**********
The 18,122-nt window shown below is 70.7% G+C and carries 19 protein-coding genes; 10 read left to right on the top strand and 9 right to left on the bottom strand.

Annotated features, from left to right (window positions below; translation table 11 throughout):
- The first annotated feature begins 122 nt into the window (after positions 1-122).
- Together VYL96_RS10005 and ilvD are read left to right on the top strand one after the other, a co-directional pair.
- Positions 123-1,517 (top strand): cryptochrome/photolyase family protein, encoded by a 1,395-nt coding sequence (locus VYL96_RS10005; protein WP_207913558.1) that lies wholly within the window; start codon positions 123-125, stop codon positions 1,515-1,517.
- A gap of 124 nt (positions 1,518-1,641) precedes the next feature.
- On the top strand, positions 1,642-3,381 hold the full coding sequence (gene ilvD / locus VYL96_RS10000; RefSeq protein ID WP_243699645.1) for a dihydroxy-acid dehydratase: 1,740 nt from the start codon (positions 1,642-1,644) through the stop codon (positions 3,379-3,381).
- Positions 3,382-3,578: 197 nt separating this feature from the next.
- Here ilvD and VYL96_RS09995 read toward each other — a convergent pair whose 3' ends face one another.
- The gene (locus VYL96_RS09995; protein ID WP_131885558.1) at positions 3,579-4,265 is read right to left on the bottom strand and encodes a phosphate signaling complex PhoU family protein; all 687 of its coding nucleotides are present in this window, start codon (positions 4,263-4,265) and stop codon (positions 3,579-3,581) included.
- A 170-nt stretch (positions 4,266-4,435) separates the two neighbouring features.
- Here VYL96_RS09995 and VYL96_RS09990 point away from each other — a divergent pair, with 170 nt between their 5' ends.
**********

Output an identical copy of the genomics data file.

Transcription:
The 18,122-nt window shown below is 70.7% G+C and carries 19 protein-coding genes; 10 read left to right on the top strand and 9 right to left on the bottom strand.

Annotated features, from left to right (window positions below; translation table 11 throughout):
- The first annotated feature begins 122 nt into the window (after positions 1-122).
- Together VYL96_RS10005 and ilvD are read left to right on the top strand one after the other, a co-directional pair.
- Positions 123-1,517 (top strand): cryptochrome/photolyase family protein, encoded by a 1,395-nt coding sequence (locus VYL96_RS10005; protein WP_207913558.1) that lies wholly within the window; start codon positions 123-125, stop codon positions 1,515-1,517.
- A gap of 124 nt (positions 1,518-1,641) precedes the next feature.
- On the top strand, positions 1,642-3,381 hold the full coding sequence (gene ilvD / locus VYL96_RS10000; RefSeq protein ID WP_243699645.1) for a dihydroxy-acid dehydratase: 1,740 nt from the start codon (positions 1,642-1,644) through the stop codon (positions 3,379-3,381).
- Positions 3,382-3,578: 197 nt separating this feature from the next.
- Here ilvD and VYL96_RS09995 read toward each other — a convergent pair whose 3' ends face one another.
- The gene (locus VYL96_RS09995; protein ID WP_131885558.1) at positions 3,579-4,265 is read right to left on the bottom strand and encodes a phosphate signaling complex PhoU family protein; all 687 of its coding nucleotides are present in this window, start codon (positions 4,263-4,265) and stop codon (positions 3,579-3,581) included.
- A 170-nt stretch (positions 4,266-4,435) separates the two neighbouring features.
- Here VYL96_RS09995 and VYL96_RS09990 point away from each other — a divergent pair, with 170 nt between their 5' ends.